Getting help for a substance use disorder is one of the biggest decisions many people ever make. Do you need residential inpatient treatment? It’s important to consider your needs and what will get you the best results for your money, or how much time in treatment your insurance may cover. Are you at risk of physical withdrawal symptoms? Would inpatient or outpatient detox work better for you? What’s your level of comfort with living in an institutional/clinical environment for 28-30 days? Would you prefer more informal accommodations like living at home? Is that appropriate in your case? There are lots of questions to ask and answer.
Whatever your circumstances may be, Midwood Addiction Treatment has the answers you seek. Would you like to know more about residential inpatient treatment versus partial hospitalization programs. Maybe you need a medical detox before you begin treatment. We’ll be happy to answer your questions and if we don’t have exactly what you’re looking for here, we’ll refer you to one of our trusted partners. Give us a call at (888) MAT-1110.
What is Residential Inpatient Treatment?
Residential inpatient treatment for addiction provides a high level of care for people who need 24/7 medical support for the physical and psychological effects of addiction. It is the most intensive level of treatment for addiction after medically managed intensive inpatient services (commonly known as detox). In the medical detox level of care, the main focus is on stabilizing the patient and controlling physical withdrawal symptoms. An inpatient detox will have professional medical staff on site 24 hours a day. Not everyone requires this level of care however and it is usually one of the shorter parts of treatment, typically lasting for between 4-7 days.
Residential inpatient treatment at an inpatient rehab would be the next step down from inpatient detox. In residential inpatient treatment, the patient lives at the treatment facility. So they sleep, shower and spend their time off at the same inpatient rehab building where they attend their groups and therapy all day. Residential treatment for addiction at this level is sometimes recommended for the most serious cases because medical staff are on hand 24-hours a day and because it isolates the patient from the outside world.
How Do I Know if Someone Needs Residential Inpatient Treatment?
Anyone who is at risk of potentially dangerous physical withdrawal symptoms should first get a medical detox before beginning any other treatment. But what about after detox is done? Do you need residential inpatient treatment or can you level up to partial hospitalization? The answer is it depends on the person and their symptoms and attitude towards treatment among a number of other factors. Here are some questions you can ask to help you make a smart decision about residential inpatient treatment at an inpatient rehab.
- Is the person resistant to treatment? Is there a risk they might try to leave treatment in the middle of the night against medical advice?
- Does the person have an especially lengthy or difficult detox, such as methadone or long-term heavy benzodiazepine abuse?
- Are there fairly acute psychiatric symptoms along with addiction? More than situational depression or anxiety or PTSD?
- Has the person been to treatment many times before and has a history of leaving early and AMA (Against Medical Advice)?
If the answer to more than one of these questions is yes, then you should probably consider residential inpatient treatment for the person before they progress to partial hospitalization. Not everyone is ready for the freedom of movement and little bit of extra responsibility and autonomy that a partial hospitalization program offers in the off-hours. People who are ready for PHP treatment often prefer it to residential inpatient treatment for a number of reasons.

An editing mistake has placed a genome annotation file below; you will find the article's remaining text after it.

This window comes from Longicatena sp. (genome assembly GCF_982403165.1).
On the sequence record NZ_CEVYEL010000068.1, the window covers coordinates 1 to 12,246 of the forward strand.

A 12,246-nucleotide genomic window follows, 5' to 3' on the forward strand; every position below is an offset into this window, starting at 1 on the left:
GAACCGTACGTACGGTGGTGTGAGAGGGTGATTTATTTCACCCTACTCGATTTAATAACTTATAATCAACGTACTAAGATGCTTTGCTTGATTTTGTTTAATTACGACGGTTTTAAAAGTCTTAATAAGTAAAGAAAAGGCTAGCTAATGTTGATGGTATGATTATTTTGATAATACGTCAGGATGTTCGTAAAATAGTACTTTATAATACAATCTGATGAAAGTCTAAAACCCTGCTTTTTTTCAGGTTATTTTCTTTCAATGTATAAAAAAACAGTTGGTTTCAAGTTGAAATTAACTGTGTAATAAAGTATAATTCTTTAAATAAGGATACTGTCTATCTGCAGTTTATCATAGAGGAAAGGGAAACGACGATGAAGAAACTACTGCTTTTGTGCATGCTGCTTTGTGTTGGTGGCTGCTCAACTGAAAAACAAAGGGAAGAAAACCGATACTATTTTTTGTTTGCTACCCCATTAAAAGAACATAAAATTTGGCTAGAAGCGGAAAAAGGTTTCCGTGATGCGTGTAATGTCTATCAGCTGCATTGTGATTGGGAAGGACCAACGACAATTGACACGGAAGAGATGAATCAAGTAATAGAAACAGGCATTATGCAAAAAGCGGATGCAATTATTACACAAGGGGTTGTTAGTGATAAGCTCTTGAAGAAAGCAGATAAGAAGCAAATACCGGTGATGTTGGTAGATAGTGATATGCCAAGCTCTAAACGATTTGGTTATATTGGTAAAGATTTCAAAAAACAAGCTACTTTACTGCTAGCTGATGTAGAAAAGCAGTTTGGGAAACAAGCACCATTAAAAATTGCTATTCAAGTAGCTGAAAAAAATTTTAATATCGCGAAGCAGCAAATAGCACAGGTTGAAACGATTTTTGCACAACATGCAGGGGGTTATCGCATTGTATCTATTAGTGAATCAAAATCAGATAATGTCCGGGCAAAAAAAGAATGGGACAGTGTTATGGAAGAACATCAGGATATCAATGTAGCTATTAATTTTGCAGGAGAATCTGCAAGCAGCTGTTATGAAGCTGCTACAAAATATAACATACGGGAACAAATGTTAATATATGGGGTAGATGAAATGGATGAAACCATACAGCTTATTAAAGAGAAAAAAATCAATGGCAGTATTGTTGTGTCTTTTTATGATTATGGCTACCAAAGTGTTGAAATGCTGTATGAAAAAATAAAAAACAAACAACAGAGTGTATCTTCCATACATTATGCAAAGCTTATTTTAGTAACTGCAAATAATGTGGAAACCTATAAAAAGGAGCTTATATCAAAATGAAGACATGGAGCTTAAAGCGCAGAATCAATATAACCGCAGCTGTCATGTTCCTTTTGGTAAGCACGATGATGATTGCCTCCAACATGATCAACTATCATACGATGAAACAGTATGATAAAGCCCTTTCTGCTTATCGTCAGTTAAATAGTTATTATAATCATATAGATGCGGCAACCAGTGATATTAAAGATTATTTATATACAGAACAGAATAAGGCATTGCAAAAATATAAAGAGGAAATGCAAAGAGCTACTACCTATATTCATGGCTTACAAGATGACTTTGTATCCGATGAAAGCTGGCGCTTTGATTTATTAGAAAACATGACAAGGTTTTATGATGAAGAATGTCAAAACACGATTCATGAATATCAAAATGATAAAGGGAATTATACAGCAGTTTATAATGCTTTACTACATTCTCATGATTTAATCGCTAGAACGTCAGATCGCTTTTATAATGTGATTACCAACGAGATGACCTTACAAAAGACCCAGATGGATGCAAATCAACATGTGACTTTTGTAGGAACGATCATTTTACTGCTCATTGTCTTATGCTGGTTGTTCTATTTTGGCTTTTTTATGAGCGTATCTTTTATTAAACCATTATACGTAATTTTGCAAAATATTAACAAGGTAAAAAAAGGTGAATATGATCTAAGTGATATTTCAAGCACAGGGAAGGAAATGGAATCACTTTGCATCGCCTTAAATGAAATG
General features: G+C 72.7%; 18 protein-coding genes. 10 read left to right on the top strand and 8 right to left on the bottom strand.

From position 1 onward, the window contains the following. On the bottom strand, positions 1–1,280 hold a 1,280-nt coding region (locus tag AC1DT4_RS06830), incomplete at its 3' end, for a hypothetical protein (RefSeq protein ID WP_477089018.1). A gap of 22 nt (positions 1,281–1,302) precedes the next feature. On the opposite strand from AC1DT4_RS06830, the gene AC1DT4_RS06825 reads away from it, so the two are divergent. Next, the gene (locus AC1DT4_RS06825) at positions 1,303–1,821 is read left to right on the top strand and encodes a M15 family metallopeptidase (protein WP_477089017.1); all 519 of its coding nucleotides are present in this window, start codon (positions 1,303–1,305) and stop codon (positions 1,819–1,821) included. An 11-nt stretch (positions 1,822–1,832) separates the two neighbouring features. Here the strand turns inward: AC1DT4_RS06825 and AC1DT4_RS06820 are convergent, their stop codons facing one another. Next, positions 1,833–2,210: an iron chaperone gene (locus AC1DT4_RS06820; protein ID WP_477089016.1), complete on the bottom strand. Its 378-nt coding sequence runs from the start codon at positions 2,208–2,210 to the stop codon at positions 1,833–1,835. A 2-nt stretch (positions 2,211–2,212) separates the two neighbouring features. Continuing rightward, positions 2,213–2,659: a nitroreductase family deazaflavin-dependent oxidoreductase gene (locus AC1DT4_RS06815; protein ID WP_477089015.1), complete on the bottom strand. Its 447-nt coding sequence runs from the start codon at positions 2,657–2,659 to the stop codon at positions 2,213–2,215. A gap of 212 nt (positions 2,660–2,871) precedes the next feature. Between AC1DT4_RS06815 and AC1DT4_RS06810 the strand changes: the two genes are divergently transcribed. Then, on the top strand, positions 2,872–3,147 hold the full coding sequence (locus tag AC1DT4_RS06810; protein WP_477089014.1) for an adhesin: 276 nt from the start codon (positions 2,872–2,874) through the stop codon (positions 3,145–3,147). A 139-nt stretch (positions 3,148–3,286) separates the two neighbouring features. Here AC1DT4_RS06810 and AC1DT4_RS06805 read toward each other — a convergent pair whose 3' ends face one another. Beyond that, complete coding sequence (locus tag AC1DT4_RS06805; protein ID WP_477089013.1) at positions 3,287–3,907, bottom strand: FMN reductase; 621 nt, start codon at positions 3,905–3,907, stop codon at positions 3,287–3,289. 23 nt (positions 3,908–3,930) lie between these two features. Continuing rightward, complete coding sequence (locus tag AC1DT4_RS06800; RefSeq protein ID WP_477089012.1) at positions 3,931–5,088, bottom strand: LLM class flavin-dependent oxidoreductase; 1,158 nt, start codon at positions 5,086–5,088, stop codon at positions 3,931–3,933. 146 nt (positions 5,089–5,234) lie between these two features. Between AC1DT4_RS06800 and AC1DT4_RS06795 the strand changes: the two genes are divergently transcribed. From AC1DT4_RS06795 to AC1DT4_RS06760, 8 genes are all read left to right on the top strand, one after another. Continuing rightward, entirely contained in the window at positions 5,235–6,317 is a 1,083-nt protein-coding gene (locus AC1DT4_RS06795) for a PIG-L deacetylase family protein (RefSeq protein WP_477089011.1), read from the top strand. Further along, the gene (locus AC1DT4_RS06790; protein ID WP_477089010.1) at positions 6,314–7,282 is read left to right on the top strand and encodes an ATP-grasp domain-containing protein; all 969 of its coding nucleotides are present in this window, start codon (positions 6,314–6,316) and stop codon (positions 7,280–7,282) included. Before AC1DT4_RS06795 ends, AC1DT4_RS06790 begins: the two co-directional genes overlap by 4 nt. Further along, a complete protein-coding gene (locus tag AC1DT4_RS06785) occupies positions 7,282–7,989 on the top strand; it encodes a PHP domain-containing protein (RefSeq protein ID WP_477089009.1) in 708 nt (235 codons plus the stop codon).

Residential Inpatient Treatment vs. Partial Hospitalization Programs
Most people who go to treatment for drugs or alcohol will enter the partial hospitalization program (PHP) level of care at some point. This level of care fits between residential inpatient treatment and intensive outpatient programs (IOP) on the scale of treatment levels.
Residential Inpatient Treatment is similar to Partial Hospitalization (PHP) in these ways:
- Patients receive day treatment including individual and group therapy for at least 20 hours/wk.
- Medical professionals including therapists and psychiatrists will treat the patient.
- Clients do not leave the facility without permission or unless it is part of treatment.
- Ancillary services like PTSD and trauma resolution and relapse prevention are offered.
Residential Inpatient Treatment is different than Partial Hospitalization (PHP) in these ways:
- Patients cannot leave the clinical facility to sleep or prepare their own meals the way they do in PHP.
- Medical staff are present 24 hours a day (PHP will have 24-hour staffing, but not necessarily therapists or nurses after-hours)
- Scheduled visits from family may be more limited than they would be at the PHP level of care.
- The cost per day is higher and health insurance companies may be less likely to authorize as many days as they might at the PHP levek.
We hope the information above helped you understand your options a bit better. Understanding addiction treatment can be a little tricky whether it’s an inpatient rehab with residential treatment, partial hospitalization or an intensive outpatient program. It’s often helpful to speak to someone at the admissions department about this, especially if you’re still unsure about where to begin. If you have any questions at all about residential inpatient treatment or anything else, give us a call at (888) MAT-1110.
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We work with most major insurance carriers and offer a range of options to fit your lifestyle and financial means